Opinion: Protected cropping is the way forward

Future growth: Food Innovation Australia Limited’s Dr Mirjana Prica. Photo by Anthony Burns APP

Feeding the planet’s growing population — estimated to reach 10 billion by 2050 — is likely to be a global challenge of the 21st century.

In addition to this, climate change is set to impact traditional farming techniques along with urbanisation reducing the amount of available land suitable for agriculture.

With rising concerns around climate change impacting the future of the horticulture industry and more invasive crop pests finding their way to Australian shores, the ability to control growing environments provides farmers with an immense opportunity to grow high-value vine crops.

Against this backdrop, there is little doubt that protected cropping — the production of horticultural crops within, under or sheltered by structures that provide modified growing conditions — will have an increasingly important role to play in Australia’s agricultural mix.

Value-added opportunity for growth

If Australia is to bolster its food production in the face of climate change and deliver healthy food sustainably, it needs to produce more with less.

Protected cropping offers a way to do this by optimising the resources of water, energy and labour required to grow differentiated and high-value vine crops with high protein and other nutritional benefits.

To date, Australia’s uptake of protected cropping has been limited in comparison to other countries.

The protected cropping industry is expected to play a significant role in Australia’s economy by 2030.

Food Innovation Australia Limited’s Capturing the Prize report indicates that protected cropping’s potential could be worth $2 billion in 2030, if value-added opportunities are realised.

To fully take advantage of this opportunity, we need to foster a community that develops, adapts and encourages uptake of Australian and overseas innovations, along with a risk-taking, forward-looking and collaborative industry culture.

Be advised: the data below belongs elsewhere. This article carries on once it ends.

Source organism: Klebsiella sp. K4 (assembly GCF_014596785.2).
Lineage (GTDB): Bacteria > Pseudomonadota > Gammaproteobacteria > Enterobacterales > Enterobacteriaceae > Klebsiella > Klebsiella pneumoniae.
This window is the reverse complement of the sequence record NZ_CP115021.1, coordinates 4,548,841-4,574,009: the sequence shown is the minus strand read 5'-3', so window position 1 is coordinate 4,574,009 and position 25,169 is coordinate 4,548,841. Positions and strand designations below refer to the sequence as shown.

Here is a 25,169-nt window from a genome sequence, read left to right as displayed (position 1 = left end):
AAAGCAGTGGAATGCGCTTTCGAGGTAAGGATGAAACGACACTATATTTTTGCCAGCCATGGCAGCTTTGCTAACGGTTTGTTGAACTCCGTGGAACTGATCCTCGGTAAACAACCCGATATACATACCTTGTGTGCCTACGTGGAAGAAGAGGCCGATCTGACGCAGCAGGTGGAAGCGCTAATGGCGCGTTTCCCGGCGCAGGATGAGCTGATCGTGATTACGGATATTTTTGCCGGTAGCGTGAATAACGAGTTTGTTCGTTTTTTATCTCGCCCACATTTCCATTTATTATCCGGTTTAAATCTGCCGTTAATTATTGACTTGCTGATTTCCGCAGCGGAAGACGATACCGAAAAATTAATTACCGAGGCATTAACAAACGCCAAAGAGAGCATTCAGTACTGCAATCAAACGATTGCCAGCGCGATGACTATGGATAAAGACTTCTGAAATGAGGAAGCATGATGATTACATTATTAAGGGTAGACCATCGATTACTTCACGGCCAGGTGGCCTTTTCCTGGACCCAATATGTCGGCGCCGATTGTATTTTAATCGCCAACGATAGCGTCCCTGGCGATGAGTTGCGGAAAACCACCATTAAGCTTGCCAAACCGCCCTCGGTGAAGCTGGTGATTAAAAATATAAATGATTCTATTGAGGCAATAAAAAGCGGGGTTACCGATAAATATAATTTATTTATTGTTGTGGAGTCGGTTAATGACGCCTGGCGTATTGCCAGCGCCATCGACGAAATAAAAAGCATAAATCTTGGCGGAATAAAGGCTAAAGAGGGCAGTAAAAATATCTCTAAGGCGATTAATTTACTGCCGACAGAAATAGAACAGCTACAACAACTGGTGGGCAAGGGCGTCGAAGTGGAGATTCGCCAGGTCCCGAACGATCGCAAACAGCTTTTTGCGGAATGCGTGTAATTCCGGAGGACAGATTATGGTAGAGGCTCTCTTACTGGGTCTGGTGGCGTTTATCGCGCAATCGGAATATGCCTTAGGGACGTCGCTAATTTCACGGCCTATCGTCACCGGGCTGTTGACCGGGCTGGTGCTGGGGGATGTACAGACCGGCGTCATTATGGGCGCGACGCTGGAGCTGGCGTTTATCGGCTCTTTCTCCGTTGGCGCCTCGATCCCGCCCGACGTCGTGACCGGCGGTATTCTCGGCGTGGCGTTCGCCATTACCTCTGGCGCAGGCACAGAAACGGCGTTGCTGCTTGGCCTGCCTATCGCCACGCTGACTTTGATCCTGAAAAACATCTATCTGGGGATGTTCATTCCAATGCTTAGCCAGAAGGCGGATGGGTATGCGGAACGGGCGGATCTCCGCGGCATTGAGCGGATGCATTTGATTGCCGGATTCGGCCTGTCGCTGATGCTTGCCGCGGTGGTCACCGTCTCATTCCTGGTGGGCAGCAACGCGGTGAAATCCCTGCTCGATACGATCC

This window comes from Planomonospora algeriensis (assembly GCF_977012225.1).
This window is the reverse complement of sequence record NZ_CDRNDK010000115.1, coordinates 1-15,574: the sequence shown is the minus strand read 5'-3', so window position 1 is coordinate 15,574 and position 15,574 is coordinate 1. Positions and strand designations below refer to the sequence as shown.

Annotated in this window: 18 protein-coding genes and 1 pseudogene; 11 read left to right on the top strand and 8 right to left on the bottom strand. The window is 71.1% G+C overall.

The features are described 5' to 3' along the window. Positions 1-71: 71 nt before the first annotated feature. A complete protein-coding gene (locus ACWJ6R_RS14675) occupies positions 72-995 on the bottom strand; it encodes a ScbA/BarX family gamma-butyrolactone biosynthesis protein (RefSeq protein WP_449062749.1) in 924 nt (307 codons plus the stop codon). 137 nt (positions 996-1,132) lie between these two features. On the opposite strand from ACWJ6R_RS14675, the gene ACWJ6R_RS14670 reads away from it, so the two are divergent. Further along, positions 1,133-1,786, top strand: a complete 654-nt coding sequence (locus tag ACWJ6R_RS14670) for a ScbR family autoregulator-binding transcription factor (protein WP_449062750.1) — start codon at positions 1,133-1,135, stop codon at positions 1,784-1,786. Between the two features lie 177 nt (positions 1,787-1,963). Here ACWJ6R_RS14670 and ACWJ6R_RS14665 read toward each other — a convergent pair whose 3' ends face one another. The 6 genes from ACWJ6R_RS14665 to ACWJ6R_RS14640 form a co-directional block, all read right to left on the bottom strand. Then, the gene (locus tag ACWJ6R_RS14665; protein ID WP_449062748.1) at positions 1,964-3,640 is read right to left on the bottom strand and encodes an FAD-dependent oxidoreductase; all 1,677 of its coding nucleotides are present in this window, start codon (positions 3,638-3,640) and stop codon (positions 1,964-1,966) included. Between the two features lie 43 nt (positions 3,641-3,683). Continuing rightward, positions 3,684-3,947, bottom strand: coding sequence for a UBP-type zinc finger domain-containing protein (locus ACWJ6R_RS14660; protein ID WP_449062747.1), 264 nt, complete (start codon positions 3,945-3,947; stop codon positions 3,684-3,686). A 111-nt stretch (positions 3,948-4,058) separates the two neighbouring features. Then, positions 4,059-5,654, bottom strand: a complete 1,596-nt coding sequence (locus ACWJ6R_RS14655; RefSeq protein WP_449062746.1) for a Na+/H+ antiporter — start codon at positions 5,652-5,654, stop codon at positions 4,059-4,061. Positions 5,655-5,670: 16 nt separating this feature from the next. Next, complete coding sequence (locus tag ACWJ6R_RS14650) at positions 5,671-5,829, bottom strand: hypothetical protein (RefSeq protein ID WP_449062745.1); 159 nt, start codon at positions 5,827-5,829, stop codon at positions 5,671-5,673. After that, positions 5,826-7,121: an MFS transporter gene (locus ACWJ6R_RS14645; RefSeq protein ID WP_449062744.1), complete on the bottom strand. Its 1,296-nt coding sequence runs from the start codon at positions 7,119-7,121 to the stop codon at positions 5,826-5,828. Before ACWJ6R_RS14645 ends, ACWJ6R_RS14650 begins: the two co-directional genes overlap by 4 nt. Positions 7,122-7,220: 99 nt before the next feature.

It will also require a skilled workforce for the future, who have the capacity and capability to develop and use ‘best in class’ protected cropping practices suited to Australian extreme climatic conditions.

Way to go: There is no other tool like protected cropping to de-risk horticultural production, says Food Innovation Australia Limited. Photo by Rodney Braithwaite

Reaping the rewards

There is no other tool like protected cropping to de-risk horticultural production.

Over the past decade, consumer expectations for year-round availability of fresh produce have increased and retailers are focusing more on producers who can meet these specifications.

Flavorite, one of Australia’s largest glasshouse producers of fresh fruit and vegetables, is a great example of a grower taking advantage of the benefits of protected cropping.

The company currently enjoys an 80kg yield per square metre versus the 3 to 5kg from a field crop, using just 18 litres of water compared with the 60 to 100 litres required for outdoor growing.

There is also a huge opportunity for Australia’s horticulture industry to meet growing domestic and export market demands through protected cropping adoption.

Australia’s close proximity to Asian markets, a favourable seasonal supply window and a growing consumer preference for clean, safe food have assisted Australian growers and exporters to establish a foothold in international markets in recent years.

As we consider the future of our environment, it is arguably a good time to consider growing value-added vine crops, drive improvements in production and capture more value that will protect Australia’s sovereign growing capability and strengthen our presence in these export markets for years to come.

Dr Mirjana Prica

Managing director, Food Innovation Australia Limited